Having your first child is like being slightly famous – relations even seem happy to see you
Babies must think themselves magnificent creatures. Every time they show up, everyone smiles
‘I’m like personal security for a tiny celebrity.’ Photograph: iStock
Having your first child is like abruptly becoming slightly famous, at least to friends and family. You suddenly get invited to everything. Phonecalls and texts become more frequent. Every time you arrive into a room, relations seem actually happy to see you.
Sometimes, if there is a table of them, you’ll even get a little gasp of appreciation when you nonchalantly stroll in for Sunday brunch, with a little bundle of drool and devilment in your arms.
My daughter is now six months old and lately I’ve found myself thinking, this is what it must be like to be a reality TV star. Maybe with another child, I could start coining that influencer cache and before long I’ll be opening discotheques in Derrynane for cold, hard cash.
Of course, I’m not the reason my presence is required. I’m more like personal security for a tiny celebrity. I’ve often looked at bodyguards and thought, there’s an appealing job. You get a well-cut suit, in beautifully pressed black. There’s the fancy earpiece and codewords to learn. And then there is the luxury of having to use just one stony facial expression all day. But it wasn’t until I had a child to tool around that I began to understand how they must feel on a daily basis.
Every time I now enter a room alone, I can feel people’s hopes rise and fall. They peer around me anxiously or look over my shoulder, hoping to see someone smaller and more interesting. “Is the child not with you?” comes the feeble question, before I’ve even managed to take off my coat.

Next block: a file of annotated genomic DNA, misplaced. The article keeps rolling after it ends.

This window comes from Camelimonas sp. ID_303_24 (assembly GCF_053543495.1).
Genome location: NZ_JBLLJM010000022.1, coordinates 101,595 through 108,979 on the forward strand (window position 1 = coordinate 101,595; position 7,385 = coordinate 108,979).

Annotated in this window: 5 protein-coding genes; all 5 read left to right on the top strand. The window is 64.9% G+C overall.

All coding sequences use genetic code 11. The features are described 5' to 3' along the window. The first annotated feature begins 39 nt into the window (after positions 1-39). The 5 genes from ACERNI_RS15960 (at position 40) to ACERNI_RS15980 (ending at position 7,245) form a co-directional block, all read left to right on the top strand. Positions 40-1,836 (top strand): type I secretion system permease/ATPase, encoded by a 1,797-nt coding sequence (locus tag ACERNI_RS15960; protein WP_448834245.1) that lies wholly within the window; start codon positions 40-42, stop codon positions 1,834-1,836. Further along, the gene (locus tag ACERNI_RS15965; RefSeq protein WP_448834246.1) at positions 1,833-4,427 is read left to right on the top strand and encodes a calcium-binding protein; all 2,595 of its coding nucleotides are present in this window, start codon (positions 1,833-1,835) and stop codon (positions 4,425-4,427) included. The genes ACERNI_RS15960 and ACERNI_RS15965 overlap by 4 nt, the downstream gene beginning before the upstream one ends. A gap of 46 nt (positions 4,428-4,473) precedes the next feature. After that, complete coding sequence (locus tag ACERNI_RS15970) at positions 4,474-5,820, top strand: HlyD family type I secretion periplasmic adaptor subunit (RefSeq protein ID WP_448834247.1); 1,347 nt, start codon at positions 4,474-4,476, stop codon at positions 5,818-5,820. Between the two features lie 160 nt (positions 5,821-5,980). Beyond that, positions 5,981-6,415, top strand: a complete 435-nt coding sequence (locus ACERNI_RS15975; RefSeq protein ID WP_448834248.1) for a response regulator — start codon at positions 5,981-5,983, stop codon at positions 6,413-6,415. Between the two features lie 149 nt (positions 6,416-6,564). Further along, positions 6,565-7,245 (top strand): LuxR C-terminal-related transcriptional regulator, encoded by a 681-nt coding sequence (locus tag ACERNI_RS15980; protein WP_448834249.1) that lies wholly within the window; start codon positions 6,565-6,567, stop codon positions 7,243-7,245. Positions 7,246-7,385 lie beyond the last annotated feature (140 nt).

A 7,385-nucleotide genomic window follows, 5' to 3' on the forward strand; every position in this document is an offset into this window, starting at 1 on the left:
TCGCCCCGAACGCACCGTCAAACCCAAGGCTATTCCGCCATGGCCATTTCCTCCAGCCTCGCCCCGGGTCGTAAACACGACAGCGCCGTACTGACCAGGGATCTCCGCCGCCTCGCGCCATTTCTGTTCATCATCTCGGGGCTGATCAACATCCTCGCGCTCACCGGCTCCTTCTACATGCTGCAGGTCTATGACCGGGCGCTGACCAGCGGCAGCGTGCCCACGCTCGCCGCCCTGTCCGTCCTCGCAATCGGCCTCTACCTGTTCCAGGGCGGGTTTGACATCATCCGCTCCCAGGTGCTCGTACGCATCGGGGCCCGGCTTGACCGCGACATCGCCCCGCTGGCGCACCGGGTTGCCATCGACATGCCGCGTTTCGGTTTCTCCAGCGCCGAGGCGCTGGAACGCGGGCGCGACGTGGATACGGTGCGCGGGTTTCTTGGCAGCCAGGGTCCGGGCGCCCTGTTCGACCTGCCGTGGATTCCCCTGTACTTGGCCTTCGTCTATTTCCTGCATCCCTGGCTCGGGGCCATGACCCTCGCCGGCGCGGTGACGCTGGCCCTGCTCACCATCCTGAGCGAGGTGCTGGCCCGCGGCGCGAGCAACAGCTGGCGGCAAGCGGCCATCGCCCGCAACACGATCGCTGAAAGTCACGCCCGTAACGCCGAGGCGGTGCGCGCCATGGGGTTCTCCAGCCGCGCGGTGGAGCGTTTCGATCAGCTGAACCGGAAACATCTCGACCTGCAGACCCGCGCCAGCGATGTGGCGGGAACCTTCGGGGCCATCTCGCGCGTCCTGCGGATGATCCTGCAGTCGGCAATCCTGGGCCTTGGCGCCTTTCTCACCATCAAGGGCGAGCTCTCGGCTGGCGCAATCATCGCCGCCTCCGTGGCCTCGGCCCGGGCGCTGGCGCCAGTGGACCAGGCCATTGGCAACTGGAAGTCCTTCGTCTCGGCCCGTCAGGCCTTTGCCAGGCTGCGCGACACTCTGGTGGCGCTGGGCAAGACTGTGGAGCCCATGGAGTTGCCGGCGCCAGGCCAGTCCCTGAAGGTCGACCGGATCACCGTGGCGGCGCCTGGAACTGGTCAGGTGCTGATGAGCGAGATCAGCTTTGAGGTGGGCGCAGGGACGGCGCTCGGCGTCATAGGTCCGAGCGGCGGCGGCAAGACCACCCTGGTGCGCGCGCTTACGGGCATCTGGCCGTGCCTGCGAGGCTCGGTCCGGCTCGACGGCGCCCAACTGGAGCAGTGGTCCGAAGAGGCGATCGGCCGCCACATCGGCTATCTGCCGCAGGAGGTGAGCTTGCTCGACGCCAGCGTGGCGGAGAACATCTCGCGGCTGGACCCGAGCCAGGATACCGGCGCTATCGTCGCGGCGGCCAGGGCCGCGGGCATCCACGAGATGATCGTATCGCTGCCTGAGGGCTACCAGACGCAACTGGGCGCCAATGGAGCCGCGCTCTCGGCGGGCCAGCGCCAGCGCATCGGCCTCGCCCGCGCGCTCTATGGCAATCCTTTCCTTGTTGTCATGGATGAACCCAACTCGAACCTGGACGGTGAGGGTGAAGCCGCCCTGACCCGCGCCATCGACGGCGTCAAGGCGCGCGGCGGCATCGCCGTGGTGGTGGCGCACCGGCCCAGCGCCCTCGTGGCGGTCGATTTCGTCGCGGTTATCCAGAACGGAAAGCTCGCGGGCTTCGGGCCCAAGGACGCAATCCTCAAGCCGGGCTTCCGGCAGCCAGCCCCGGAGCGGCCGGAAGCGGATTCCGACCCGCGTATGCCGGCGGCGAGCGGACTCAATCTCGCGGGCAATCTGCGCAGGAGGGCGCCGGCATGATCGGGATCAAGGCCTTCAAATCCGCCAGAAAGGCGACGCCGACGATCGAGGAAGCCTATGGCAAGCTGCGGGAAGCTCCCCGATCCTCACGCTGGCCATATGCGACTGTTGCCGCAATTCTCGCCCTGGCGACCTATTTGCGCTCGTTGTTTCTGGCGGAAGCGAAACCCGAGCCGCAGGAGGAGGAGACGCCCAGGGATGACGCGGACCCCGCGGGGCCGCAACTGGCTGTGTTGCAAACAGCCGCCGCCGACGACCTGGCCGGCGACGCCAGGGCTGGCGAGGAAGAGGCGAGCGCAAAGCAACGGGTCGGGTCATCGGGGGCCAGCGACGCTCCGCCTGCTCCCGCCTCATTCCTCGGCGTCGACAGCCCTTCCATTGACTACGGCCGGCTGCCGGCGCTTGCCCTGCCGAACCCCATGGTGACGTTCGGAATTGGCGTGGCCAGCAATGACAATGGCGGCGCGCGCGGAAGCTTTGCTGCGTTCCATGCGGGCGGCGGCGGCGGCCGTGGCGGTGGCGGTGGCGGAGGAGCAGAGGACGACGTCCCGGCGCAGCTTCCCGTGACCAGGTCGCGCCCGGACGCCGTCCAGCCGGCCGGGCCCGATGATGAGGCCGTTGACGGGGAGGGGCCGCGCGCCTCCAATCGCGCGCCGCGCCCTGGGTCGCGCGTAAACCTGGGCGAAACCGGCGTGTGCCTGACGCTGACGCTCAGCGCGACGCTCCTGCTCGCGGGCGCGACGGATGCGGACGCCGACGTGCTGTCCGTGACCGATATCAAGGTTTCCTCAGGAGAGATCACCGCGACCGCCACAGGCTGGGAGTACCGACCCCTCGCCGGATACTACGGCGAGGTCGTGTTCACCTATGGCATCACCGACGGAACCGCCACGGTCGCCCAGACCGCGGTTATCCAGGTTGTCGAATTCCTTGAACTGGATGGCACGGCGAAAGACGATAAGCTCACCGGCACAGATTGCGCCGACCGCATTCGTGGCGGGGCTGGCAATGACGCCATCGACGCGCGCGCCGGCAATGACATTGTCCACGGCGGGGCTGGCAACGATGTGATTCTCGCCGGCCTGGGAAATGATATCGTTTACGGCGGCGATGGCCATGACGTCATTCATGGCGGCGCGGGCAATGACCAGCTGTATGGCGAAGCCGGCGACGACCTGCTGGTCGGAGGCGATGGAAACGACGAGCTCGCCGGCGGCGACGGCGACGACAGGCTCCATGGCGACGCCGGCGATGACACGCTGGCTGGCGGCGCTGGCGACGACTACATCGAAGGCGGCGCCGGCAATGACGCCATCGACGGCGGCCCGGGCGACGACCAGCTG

I had this in mind recently when I went home for a family funeral in Dundalk. Getting out the door took the usual extra hour, which made me more than a little late. My wife was sick in bed so it was just the two of us, haring down the M1 to try to be on time for a mass in St Patrick’s Cathedral.
The funeral clashed with my daughter’s bottle time, so while the procession through the town filed into the cathedral, we sat in the front seat of my car and my daughter did her best to suck her bottle inside out.
Just as we got to the vestibule, a certain smell hit the air that even incense and candles could not cover, so I made a run to a local bar to change her at speed. When we did make it in, she seemed to have the time of her life. Between flickering candles, the stained-glass light and walls that seem to go up forever in the biggest room she’s been in, her head was in danger of swivelling off her neck.
Off she went, being passed around like happy, precious currency, bouncing a little light around with every
Later that day at a lunch in the Lisdoo, I was back in bodyguard mode. As soon as we arrived, everyone wanted a go. Unlike Kevin Costner though, I’m more than happy to give the mob what they want. Off she went, being passed around like happy, precious currency, bouncing a little light around with every gummy smile.
Babies must think themselves the most magnificent creatures in creation. Every time they show up, everyone smiles and pays attention. Like little despots, they are showered with appreciation, but this time the crowds are genuinely joyful. Their arrogance must be off the charts. That little gurgle in your arms is not a show of appreciation. It’s a demand to stupid human number one to bring that bottle, and make it snappy.
It’s lovely to be able to bring your baby to a place and feel the whole room warm up, but never more so than at a funeral. On this occasion we were sending off a 98-year-old relative, and it was one of those occasions that felt more like a grateful celebration of life.
As my daughter did her tour of the town’s knees, she was bounced along like a lovely little buttery ball of innocence, a bright bit of light on a day that’s slightly dimmed by death.
Even the stony faced security was charmed.